Re: Self-deception, faith, and scepticism

From: Iain Strachan <>
Date: Tue Feb 14 2006 - 08:47:42 EST

I think you're maybe making the same point. Yes, "the fool says in his
heart - there is no god". There are many motivations for atheism - desire
for freedom from a controlling deity being a strong one I guess. But I have
at least one atheist friend who states clearly - he doesn't believe in God
because he doesn't see any evidence of God. Apart from invoking the fine
tuning of the universe (which you could say is a weak form of the
Intelligent Design hypothesis), there isn't any evidence I can offer him.
As I understand it, there are two forms of the anthropic principle, a weaker
form which says "things are as they are because we are" (I remember Stephen
Hawking made this point in his inaugural lecture as Lucasian professor of
maths, which I attended). That form doesn't point to a theistic explanation
- it just says if things weren't the way they are then we wouldn't be there
to ask the question. I think the stronger form of anthropic principle
implies that the universe must have been designed to bring forth life.
Because I'm a Christian, I subscribe to that view - the bible tells me so in
Genesis Ch 1, when God says "Let the earth bring forth .... and the earth
brought forth". But that's a faith-based decision, not one based on hard
scientific evidence - it can never rule out the collossal fluke argument, or
indeed the multiverse argument. I'm not sure if you can say there's hard
evidence to support either form.


On 2/14/06, David Opderbeck <> wrote:
> I would argue that atheism is the ultimate self-deception (I think the
> Bible has some things to say about this too). There is of course "not a
> shred of scientific evidence" to prove atheism either, particularly if
> "science" is defined to preclude investigation of the supernatural. But
> there are many lines of evidence from culture, history, philosophy and
> elsewhere supporting a theistic and, I would argue, specifically Christian
> worldview. Quite honestly I think some of what we know from science about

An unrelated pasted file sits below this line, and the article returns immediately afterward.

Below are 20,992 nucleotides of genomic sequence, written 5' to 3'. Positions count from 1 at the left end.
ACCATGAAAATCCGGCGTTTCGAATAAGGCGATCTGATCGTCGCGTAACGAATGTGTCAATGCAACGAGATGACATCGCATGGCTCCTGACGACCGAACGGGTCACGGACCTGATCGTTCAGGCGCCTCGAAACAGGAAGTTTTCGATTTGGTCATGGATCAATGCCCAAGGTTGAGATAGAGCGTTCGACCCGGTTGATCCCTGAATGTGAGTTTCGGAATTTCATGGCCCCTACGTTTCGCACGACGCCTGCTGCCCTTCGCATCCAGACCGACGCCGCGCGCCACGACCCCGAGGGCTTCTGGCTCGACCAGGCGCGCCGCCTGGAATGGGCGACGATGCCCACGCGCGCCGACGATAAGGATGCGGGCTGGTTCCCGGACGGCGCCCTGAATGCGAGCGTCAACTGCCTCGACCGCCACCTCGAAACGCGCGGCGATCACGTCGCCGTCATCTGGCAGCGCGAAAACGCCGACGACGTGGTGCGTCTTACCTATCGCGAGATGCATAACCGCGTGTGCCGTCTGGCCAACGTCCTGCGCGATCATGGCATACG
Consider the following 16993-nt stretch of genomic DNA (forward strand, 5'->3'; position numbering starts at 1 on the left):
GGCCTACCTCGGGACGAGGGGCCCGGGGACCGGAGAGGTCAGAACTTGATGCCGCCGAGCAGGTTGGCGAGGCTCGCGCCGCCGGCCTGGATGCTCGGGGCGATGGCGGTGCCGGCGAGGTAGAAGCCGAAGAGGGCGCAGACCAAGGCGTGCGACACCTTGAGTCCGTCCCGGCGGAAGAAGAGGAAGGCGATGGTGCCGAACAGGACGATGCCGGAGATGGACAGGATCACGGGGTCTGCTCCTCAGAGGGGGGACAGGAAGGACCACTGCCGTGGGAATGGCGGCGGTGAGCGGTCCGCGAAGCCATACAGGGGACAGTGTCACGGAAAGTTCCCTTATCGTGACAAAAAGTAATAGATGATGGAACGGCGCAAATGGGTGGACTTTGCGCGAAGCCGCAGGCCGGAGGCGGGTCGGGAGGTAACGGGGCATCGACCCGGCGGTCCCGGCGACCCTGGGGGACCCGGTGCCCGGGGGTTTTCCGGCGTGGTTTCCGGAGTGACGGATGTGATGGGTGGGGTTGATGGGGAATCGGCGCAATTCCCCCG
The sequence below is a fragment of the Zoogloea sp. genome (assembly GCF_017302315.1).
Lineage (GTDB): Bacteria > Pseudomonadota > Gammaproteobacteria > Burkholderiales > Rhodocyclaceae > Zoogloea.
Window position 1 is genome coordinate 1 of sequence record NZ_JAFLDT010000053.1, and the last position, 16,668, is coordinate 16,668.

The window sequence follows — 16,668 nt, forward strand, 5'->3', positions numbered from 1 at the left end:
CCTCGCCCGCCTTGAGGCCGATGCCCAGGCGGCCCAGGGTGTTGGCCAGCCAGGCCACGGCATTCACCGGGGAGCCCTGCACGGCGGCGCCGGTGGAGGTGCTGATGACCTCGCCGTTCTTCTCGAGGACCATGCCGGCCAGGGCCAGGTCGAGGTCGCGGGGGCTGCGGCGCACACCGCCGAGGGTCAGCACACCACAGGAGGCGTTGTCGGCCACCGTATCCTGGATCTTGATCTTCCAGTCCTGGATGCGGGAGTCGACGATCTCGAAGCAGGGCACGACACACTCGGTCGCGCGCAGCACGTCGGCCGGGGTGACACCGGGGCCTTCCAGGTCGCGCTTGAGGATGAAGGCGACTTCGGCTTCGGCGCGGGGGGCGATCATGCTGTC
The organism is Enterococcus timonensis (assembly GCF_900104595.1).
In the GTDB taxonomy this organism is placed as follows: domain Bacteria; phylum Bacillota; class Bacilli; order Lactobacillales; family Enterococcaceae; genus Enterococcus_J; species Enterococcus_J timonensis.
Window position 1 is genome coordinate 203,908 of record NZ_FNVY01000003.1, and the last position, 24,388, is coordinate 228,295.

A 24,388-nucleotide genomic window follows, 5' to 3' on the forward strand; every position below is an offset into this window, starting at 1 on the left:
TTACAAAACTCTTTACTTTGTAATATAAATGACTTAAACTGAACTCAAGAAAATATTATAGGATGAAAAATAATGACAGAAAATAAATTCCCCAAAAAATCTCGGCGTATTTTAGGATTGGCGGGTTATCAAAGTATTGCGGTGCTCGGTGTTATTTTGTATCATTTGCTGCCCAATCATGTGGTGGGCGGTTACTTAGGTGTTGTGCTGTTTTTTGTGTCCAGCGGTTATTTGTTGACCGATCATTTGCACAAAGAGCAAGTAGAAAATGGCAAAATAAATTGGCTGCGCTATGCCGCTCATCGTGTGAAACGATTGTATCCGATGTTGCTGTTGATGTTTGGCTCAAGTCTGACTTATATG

> the anthropic principle, evolutionary convergence and such supports theism
> as well, even apart from any specific ID arguments. I don't think the
> arguments supporting atheism are as strong. Indeed, I think they fall to
> pieces under scrutiny and readily reveal atheism to be just as much
> faith-based as any theistic religion. It seems to me that you are ceding
> far too much ground here. I'd agree that human knowledge and the human mind
> are incapable of resolving the God question through rational argument alone,
> but I don't think that leaves us only to toss up our hands and content
> ourselves with a deception.
> On 2/14/06, Iain Strachan <> wrote:
> >
> > Some while back I posted a thread on "skepticism - uses and abuses".
> > Now I'd like to examine the other side of the coin, concerning
> > self-deception, uses and abuses. [Note, also to our USA friends; my
> > spelling of "skepticism" has mutated to the correct version ;-) however as
> > there are more Americans than Brits, I guess Natural Selection will win out
> > ... <sigh!>]
> >
> > What prompts the observation was a comment in the wikipedia entry on
> > self-deception that according to the evolutionary biologist Robert Trivers,
> > a capacity for self-deception may present a selective advantage. I think
> > the article in argues that if we were brutally honest about
> > everything, we would be overwhelmed with depression.
> >
> > Then a concrete example occurred to me, the British poet Philip Larkin.
> > Larkin was an avowed atheist, but in addition had the obsession that he